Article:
Moody's said that at that spread level, France pays nearly twice as much as Germany for long-term funding, adding that a 100 basis point increase in yields roughly equates to an additional three billion euros in yearly funding costs.

In early Monday trade, the French 10-year spread was up about 20 basis points at 167 bps following publication of Moody's report but remained well short of the 202 bps hit last week.

The CAC 40 index, which was down 1.7 percent in opening trade, was down 2.2 percent after an hour of trade.

"With the government's forecast for real GDP growth of a mere one percent in 2012, a higher interest burden will make achieving targeted fiscal deficit reduction more difficult," Moody's said.

On Oct 17, Moody's said it could place France on negative outlook in the next three months if the costs for helping to bail out banks and other euro zone members overstretched its budget.

"The French social model cannot be financed if the French economy's potential is not preserved.

... The stress on banks' balance sheets can lead to further increases of liabilities on the government's balance sheet when further state support to banks is needed, it added.

The events are unfolding like clockwork. Just go back a few months - or a year - or two years - in the BoomBustBlog archives for the Eurozone topic...

Italy’s Woes Spell ‘Nightmare’ for BNP - Just As I Predicted But Everybody Is Missing The Point!!!

BNP, the Fastest Running Bank In Europe? Banque BNP Exécuter

When French bankers gorge on roasting PIIGS - OR - Can You Fool Everybody All Of The Time?

So, does BNP have a funding problem, or is it at risk of the same?

BoomBustBlog subscribers know full well the answer to this question. I'm also going to be unusually generous this morning being that our prime French bank run candidate has approached my "crisis" scenario valuation band. So, as to answer the question as to BNP, let's reference File Icon Bank Run Liquidity Candidate Forensic Opinion - A full forensic note for professional and institutional subscribers, and otherwise known as BNP Paribas, First Thoughts...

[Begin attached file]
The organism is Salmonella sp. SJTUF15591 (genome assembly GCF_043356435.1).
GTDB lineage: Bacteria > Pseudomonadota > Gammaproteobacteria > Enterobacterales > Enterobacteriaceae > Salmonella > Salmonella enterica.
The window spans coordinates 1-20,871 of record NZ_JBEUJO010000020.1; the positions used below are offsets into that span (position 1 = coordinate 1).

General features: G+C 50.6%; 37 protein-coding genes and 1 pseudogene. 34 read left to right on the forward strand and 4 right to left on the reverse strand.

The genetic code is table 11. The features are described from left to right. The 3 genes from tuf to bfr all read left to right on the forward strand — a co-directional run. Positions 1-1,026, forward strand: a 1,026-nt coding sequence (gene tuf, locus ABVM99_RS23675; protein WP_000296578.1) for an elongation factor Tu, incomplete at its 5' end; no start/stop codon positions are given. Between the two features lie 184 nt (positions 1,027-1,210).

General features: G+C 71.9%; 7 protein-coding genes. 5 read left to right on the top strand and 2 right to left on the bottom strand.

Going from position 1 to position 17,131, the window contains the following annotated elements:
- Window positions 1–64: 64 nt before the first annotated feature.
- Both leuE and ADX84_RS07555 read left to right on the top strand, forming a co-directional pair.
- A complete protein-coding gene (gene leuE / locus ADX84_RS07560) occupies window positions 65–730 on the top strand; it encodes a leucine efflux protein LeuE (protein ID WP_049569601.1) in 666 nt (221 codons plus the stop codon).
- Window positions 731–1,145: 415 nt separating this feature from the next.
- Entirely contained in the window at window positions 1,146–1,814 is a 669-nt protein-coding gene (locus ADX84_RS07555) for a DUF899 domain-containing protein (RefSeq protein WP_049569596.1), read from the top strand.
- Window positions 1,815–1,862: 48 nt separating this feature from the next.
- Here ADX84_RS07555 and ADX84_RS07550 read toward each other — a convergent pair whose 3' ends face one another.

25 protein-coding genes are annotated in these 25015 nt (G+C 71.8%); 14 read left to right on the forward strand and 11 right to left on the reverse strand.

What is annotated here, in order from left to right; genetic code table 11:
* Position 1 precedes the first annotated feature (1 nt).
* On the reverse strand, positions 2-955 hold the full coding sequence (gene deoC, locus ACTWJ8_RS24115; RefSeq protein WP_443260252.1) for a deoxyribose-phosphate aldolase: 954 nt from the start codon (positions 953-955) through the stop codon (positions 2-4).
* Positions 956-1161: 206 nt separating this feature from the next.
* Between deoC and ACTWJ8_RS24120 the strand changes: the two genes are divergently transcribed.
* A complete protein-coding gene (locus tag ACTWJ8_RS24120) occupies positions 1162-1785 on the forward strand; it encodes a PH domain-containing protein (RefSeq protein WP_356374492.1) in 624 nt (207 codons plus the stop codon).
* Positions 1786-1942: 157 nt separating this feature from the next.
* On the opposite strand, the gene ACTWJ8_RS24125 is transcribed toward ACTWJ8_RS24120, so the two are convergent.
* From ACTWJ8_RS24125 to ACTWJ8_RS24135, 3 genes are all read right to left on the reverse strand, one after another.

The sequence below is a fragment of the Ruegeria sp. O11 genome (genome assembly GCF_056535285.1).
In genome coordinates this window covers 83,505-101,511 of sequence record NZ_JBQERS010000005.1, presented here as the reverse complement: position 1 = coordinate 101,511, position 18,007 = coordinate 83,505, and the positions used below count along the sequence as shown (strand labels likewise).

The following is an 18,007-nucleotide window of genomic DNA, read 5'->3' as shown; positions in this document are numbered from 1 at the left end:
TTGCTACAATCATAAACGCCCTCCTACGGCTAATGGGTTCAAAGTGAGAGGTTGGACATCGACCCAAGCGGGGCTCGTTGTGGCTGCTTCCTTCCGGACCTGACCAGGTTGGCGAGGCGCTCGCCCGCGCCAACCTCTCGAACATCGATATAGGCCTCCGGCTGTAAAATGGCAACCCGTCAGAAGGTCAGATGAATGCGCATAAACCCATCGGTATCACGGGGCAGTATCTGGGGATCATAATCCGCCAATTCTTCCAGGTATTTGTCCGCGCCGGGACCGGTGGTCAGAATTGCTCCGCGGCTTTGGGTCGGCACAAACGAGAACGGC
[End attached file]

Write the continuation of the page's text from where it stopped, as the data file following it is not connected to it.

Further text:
The WSJ article excerpted above quotes BNP management as saying: "The bank has €135 billion in "unencumbered assets after haircuts" that are eligible to central banks."

OK, I'll bite. Excactly how did BNP get to this €135 billion figure? Was it by using Lehman math? Methinks so, as clearly delineated in my resarch report on the very first page:

BNP_Paribus_First_Thoughts_4_Page_01 

The following two pages of this report go on to reveal the games being played to potentially come up with a figure such as the 135 billion quoted above. Boys and girls, I fear those may be Lehman bucks! 

For those not familiar with the banking book vs trading book markdown game, I urge you to review this keynote presentation given in Amsterdam which predicted this very scenario, and reference the blog post and research of the same:

CNBC and Bloomberg report S&P to Update Bank Credit Ratings Within 3 Weeks. You know that means (or at least should mean)... Next stop of the bank flu express... Germany!

I may post an update on German banks in a week, but I want subscribers to remember that if when things really kick off, this is going to be an explosion that no one said they expected but will blow everybody's ears out - posted behind the paywall well over a month ago and still priced inexpensively relative to those other banks: Blowup Bank - Haircuts, Derivative Risks and Valuation

Published in BoomBustBlog